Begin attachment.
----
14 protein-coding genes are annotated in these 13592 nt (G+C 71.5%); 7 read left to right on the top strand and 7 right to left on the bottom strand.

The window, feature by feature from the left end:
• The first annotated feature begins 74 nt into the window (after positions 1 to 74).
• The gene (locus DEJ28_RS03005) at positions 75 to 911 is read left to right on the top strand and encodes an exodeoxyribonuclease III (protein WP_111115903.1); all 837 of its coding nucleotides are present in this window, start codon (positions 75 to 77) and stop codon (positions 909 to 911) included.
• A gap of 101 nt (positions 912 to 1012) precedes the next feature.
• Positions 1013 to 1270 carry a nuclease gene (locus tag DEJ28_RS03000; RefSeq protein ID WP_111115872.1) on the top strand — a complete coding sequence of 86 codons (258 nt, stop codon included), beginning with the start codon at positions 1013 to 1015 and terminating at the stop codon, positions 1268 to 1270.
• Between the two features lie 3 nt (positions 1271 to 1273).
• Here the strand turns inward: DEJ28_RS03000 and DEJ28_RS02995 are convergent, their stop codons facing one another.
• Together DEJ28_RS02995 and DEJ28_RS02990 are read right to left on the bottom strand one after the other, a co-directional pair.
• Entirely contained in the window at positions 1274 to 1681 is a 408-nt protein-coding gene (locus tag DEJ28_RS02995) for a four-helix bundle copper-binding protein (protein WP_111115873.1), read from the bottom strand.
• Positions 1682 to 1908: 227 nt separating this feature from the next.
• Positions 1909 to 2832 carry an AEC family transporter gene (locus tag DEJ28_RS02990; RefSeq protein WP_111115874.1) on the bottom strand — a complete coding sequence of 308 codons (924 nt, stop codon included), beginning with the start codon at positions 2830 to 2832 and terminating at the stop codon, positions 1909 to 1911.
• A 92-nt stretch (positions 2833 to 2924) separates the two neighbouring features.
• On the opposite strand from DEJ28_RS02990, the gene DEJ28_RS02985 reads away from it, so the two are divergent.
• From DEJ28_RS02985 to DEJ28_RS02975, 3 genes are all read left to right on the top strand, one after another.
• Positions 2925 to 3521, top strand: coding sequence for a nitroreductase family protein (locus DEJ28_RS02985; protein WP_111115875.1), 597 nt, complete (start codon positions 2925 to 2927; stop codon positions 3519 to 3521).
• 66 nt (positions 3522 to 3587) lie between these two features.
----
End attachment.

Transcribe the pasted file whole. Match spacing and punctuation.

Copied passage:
14 protein-coding genes are annotated in these 13592 nt (G+C 71.5%); 7 read left to right on the top strand and 7 right to left on the bottom strand.

The window, feature by feature from the left end:
• The first annotated feature begins 74 nt into the window (after positions 1 to 74).
• The gene (locus DEJ28_RS03005) at positions 75 to 911 is read left to right on the top strand and encodes an exodeoxyribonuclease III (protein WP_111115903.1); all 837 of its coding nucleotides are present in this window, start codon (positions 75 to 77) and stop codon (positions 909 to 911) included.
• A gap of 101 nt (positions 912 to 1012) precedes the next feature.
• Positions 1013 to 1270 carry a nuclease gene (locus tag DEJ28_RS03000; RefSeq protein ID WP_111115872.1) on the top strand — a complete coding sequence of 86 codons (258 nt, stop codon included), beginning with the start codon at positions 1013 to 1015 and terminating at the stop codon, positions 1268 to 1270.
• Between the two features lie 3 nt (positions 1271 to 1273).
• Here the strand turns inward: DEJ28_RS03000 and DEJ28_RS02995 are convergent, their stop codons facing one another.
• Together DEJ28_RS02995 and DEJ28_RS02990 are read right to left on the bottom strand one after the other, a co-directional pair.
• Entirely contained in the window at positions 1274 to 1681 is a 408-nt protein-coding gene (locus tag DEJ28_RS02995) for a four-helix bundle copper-binding protein (protein WP_111115873.1), read from the bottom strand.
• Positions 1682 to 1908: 227 nt separating this feature from the next.
• Positions 1909 to 2832 carry an AEC family transporter gene (locus tag DEJ28_RS02990; RefSeq protein WP_111115874.1) on the bottom strand — a complete coding sequence of 308 codons (924 nt, stop codon included), beginning with the start codon at positions 2830 to 2832 and terminating at the stop codon, positions 1909 to 1911.
• A 92-nt stretch (positions 2833 to 2924) separates the two neighbouring features.
• On the opposite strand from DEJ28_RS02990, the gene DEJ28_RS02985 reads away from it, so the two are divergent.
• From DEJ28_RS02985 to DEJ28_RS02975, 3 genes are all read left to right on the top strand, one after another.
• Positions 2925 to 3521, top strand: coding sequence for a nitroreductase family protein (locus DEJ28_RS02985; protein WP_111115875.1), 597 nt, complete (start codon positions 2925 to 2927; stop codon positions 3519 to 3521).
• 66 nt (positions 3522 to 3587) lie between these two features.